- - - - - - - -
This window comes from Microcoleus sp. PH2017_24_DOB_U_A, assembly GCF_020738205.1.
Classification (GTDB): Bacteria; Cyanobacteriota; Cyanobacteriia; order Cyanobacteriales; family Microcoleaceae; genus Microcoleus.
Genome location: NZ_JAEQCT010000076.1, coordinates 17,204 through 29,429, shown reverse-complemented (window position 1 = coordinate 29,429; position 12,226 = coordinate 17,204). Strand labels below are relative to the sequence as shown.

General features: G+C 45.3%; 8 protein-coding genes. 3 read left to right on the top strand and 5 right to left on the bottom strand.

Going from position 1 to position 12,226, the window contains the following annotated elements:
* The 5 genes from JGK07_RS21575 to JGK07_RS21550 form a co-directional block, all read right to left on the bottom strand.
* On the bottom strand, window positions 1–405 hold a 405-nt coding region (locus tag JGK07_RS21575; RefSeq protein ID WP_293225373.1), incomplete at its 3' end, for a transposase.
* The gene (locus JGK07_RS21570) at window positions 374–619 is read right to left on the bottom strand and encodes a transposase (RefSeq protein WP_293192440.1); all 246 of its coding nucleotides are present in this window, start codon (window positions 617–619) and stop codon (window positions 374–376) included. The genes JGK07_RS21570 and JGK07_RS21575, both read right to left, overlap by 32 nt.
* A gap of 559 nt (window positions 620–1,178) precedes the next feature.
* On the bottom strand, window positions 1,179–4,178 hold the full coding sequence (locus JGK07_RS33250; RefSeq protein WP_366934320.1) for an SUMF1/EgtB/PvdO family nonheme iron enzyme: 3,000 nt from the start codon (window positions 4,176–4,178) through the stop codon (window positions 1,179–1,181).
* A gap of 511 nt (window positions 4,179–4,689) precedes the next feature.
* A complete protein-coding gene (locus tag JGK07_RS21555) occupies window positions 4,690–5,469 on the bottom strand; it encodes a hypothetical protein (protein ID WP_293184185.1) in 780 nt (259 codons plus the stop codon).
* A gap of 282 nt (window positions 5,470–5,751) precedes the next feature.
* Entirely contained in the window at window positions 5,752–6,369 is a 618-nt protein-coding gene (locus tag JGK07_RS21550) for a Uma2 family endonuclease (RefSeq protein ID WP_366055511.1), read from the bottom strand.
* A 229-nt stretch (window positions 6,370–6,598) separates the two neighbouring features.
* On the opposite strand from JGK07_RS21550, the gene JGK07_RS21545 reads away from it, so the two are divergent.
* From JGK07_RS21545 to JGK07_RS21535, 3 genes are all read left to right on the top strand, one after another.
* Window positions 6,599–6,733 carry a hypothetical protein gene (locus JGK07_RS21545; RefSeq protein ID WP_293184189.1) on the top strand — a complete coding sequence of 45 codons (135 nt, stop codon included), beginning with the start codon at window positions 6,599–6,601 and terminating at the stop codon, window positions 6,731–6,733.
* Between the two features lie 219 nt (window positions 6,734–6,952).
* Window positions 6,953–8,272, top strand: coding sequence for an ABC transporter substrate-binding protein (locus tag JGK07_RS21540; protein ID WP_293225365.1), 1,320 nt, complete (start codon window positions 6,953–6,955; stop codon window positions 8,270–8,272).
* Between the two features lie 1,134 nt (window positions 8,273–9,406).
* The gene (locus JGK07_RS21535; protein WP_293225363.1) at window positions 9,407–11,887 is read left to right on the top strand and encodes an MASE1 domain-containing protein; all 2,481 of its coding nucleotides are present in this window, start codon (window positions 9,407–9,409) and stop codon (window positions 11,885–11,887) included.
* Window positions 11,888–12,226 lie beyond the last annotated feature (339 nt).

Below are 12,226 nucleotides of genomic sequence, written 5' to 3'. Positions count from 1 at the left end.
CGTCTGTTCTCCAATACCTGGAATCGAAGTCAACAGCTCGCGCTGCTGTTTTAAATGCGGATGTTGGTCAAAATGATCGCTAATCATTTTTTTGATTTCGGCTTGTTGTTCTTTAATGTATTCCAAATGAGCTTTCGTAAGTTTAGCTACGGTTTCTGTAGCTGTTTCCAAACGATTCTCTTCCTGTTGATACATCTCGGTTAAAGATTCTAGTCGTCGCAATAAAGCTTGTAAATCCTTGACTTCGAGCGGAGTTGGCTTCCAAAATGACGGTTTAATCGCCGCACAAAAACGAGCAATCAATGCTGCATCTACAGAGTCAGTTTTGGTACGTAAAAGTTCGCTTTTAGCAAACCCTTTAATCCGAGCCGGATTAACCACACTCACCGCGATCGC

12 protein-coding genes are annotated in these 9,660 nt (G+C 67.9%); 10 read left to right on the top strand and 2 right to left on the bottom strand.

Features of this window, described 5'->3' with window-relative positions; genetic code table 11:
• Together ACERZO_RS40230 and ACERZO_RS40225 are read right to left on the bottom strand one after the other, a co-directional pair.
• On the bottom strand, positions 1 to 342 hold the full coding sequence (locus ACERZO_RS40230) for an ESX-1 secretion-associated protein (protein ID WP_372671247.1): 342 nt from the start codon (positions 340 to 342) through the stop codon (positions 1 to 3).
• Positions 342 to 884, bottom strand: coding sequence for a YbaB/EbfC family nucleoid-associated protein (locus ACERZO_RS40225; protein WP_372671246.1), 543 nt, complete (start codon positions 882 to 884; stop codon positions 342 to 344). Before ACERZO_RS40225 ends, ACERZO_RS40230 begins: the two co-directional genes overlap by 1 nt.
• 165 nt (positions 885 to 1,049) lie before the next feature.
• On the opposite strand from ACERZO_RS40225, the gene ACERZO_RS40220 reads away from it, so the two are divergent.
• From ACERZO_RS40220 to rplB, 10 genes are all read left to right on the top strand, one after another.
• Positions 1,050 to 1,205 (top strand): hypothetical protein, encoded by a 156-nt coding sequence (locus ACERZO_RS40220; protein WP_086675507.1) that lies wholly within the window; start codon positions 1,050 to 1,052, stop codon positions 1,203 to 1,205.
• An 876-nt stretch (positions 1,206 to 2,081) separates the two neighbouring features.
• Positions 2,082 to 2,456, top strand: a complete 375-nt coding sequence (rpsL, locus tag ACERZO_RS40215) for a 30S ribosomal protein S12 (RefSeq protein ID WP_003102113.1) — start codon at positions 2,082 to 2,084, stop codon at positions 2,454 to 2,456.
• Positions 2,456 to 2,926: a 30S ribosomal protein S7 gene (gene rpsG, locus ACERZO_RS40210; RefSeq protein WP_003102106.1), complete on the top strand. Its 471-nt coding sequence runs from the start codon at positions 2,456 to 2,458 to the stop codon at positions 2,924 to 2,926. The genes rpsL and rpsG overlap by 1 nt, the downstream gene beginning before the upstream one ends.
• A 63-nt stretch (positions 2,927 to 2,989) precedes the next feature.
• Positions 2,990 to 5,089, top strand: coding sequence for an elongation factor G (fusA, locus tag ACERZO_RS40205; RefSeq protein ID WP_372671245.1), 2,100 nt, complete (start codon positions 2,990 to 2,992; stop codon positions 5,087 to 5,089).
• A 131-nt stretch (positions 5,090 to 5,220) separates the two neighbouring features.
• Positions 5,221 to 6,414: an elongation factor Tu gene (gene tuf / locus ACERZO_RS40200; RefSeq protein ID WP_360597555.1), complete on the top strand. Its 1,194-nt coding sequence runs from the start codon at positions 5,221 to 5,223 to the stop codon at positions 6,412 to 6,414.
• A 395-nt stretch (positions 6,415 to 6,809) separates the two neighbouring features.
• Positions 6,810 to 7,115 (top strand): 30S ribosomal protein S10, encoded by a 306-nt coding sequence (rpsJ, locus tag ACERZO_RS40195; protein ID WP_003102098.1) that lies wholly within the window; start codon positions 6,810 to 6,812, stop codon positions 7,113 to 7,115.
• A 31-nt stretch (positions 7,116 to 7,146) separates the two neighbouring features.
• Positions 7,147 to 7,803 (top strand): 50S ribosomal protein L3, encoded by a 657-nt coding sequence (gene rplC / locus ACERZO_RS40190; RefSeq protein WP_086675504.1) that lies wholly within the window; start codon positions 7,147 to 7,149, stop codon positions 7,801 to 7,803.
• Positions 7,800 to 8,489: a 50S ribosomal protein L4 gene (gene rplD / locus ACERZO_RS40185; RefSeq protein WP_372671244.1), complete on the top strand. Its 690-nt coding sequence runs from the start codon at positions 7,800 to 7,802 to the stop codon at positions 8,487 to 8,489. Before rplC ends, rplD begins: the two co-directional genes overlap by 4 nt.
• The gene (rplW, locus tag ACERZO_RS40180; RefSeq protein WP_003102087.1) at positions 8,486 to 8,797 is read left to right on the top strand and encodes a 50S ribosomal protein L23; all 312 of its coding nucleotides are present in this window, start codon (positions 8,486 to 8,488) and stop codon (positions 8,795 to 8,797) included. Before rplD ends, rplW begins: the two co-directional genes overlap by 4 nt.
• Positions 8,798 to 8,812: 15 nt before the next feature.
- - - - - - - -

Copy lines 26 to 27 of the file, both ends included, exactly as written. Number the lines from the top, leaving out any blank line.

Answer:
12 protein-coding genes are annotated in these 9,660 nt (G+C 67.9%); 10 read left to right on the top strand and 2 right to left on the bottom strand.

Features of this window, described 5'->3' with window-relative positions; genetic code table 11: